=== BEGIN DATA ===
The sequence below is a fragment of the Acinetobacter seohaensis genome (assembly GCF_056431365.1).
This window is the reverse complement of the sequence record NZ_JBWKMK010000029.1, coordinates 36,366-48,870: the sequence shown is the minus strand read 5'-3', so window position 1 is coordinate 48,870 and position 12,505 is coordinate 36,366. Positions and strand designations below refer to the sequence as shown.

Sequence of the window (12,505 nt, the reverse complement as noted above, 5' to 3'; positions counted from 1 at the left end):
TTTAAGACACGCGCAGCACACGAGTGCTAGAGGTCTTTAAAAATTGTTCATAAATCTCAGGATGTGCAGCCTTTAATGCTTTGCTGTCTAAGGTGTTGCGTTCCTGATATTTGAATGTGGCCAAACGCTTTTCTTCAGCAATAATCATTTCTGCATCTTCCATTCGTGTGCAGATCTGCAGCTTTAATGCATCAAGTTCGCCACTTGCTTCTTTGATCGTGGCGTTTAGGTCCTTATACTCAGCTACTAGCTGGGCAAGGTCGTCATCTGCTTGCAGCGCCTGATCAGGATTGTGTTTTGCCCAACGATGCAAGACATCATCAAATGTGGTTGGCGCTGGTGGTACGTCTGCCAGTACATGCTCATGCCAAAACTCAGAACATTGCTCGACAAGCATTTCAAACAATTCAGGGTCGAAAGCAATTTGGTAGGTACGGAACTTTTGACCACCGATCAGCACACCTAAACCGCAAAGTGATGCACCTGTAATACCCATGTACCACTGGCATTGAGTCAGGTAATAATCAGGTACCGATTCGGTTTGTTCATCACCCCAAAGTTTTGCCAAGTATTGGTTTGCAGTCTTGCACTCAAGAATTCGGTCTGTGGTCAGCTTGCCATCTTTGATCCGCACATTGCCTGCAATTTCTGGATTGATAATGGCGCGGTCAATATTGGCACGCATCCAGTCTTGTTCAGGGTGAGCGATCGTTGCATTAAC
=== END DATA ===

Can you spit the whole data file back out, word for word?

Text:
The sequence below is a fragment of the Acinetobacter seohaensis genome (assembly GCF_056431365.1).
This window is the reverse complement of the sequence record NZ_JBWKMK010000029.1, coordinates 36,366-48,870: the sequence shown is the minus strand read 5'-3', so window position 1 is coordinate 48,870 and position 12,505 is coordinate 36,366. Positions and strand designations below refer to the sequence as shown.

Sequence of the window (12,505 nt, the reverse complement as noted above, 5' to 3'; positions counted from 1 at the left end):
TTTAAGACACGCGCAGCACACGAGTGCTAGAGGTCTTTAAAAATTGTTCATAAATCTCAGGATGTGCAGCCTTTAATGCTTTGCTGTCTAAGGTGTTGCGTTCCTGATATTTGAATGTGGCCAAACGCTTTTCTTCAGCAATAATCATTTCTGCATCTTCCATTCGTGTGCAGATCTGCAGCTTTAATGCATCAAGTTCGCCACTTGCTTCTTTGATCGTGGCGTTTAGGTCCTTATACTCAGCTACTAGCTGGGCAAGGTCGTCATCTGCTTGCAGCGCCTGATCAGGATTGTGTTTTGCCCAACGATGCAAGACATCATCAAATGTGGTTGGCGCTGGTGGTACGTCTGCCAGTACATGCTCATGCCAAAACTCAGAACATTGCTCGACAAGCATTTCAAACAATTCAGGGTCGAAAGCAATTTGGTAGGTACGGAACTTTTGACCACCGATCAGCACACCTAAACCGCAAAGTGATGCACCTGTAATACCCATGTACCACTGGCATTGAGTCAGGTAATAATCAGGTACCGATTCGGTTTGTTCATCACCCCAAAGTTTTGCCAAGTATTGGTTTGCAGTCTTGCACTCAAGAATTCGGTCTGTGGTCAGCTTGCCATCTTTGATCCGCACATTGCCTGCAATTTCTGGATTGATAATGGCGCGGTCAATATTGGCACGCATCCAGTCTTGTTCAGGGTGAGCGATCGTTGCATTAAC